Because of the high coefficient of variation observed for weed dry matter accumulation, it was not possible to detect effects of rotation on biomass of individual weed species (Table 2). Frick & Thomas (1992) also observed similar data variability in weed surveys in different cropping systems. Nevertheless, when statistical analysis included data of several weed species the coefficient of variation decreased, becoming evident that hyacinthbean and velvetbean rotation reduced both weed dry matter accumulation and weed cover (Table 2). Weed density of individual weed species showed the same trend as observed for dry matter accumulation. That is, cowpea, hyacinthbean and especially velvetbean reduced weed populations (Table 3). The high variability observed in weed density and mainly in weed dry matter accumulation may be due to weed seed germination physiology, which determines germination rates and weed seedbank over time.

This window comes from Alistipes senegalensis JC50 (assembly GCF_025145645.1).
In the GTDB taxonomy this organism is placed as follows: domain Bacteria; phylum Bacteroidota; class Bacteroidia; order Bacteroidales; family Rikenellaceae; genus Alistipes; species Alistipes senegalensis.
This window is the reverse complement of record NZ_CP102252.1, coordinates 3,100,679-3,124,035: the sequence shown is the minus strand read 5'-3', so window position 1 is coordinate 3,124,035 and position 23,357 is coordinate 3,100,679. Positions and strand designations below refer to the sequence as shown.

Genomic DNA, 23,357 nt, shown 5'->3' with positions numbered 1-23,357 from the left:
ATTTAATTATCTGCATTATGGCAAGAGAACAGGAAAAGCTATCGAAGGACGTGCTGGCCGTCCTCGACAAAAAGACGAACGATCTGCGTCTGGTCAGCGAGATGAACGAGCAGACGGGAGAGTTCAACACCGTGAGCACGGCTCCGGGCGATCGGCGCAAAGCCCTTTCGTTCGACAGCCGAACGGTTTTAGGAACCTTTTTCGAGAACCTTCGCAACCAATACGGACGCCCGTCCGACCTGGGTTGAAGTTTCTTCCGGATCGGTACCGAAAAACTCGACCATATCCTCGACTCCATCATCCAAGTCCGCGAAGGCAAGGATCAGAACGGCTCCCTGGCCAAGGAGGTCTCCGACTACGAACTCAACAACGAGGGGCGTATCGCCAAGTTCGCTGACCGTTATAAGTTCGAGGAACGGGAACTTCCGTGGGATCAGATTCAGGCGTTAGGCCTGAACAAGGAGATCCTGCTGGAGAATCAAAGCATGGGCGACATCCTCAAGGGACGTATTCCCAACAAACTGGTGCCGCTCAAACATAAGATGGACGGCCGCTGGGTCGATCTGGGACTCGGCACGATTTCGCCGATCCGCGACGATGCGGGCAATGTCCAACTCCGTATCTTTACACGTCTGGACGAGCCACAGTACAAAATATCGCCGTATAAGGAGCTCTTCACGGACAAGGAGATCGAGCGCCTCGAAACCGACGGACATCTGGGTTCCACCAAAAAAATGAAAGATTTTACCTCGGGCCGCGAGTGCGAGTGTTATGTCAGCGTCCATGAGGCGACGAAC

Hyacinthbean and velvetbean rotations reduced weed cover, total weed dry matter accumulation and weed density by about 70, 80 and 90%, respectively, in comparison to continuous rice. These reductions may be important in crop production systems since weed competition in rice is considered to be critical during the first weeks of rice growth (Moody, 1993), especially when it is taken into account that no herbicides were used during the experiment. A high correlation (r = 0.98**) between density and dry matter of weeds was observed in the second crop. Since weed dry matter accumulation in this cycle was correlated with dry matter residues left during the first cycle (r = 0.76*), the negative effect of crop rotation on abundance of weeds may be due to the inhibitory effect of legume residues on weed seed germination, either by production of allelochemicals, reduction on light levels at soil surface or directly by acting as a physical barrier impeding weed seedling development. The reduction of weed competition due to crop rotation observed in this experiment is in agreement with previous field investigations in which cropping sequence reduced weed density (Blackshaw et al., 1994; Loeppky & Derksen, 1994). On the other hand, Walker & Buchanan (1982) cited the allelophathic potential of residues on weed control. These results suggest that the use of hyacinthbean and velvetbean rotation in sustainable rice production system may be a useful practice for reducing weed competition in reduced tillage systems.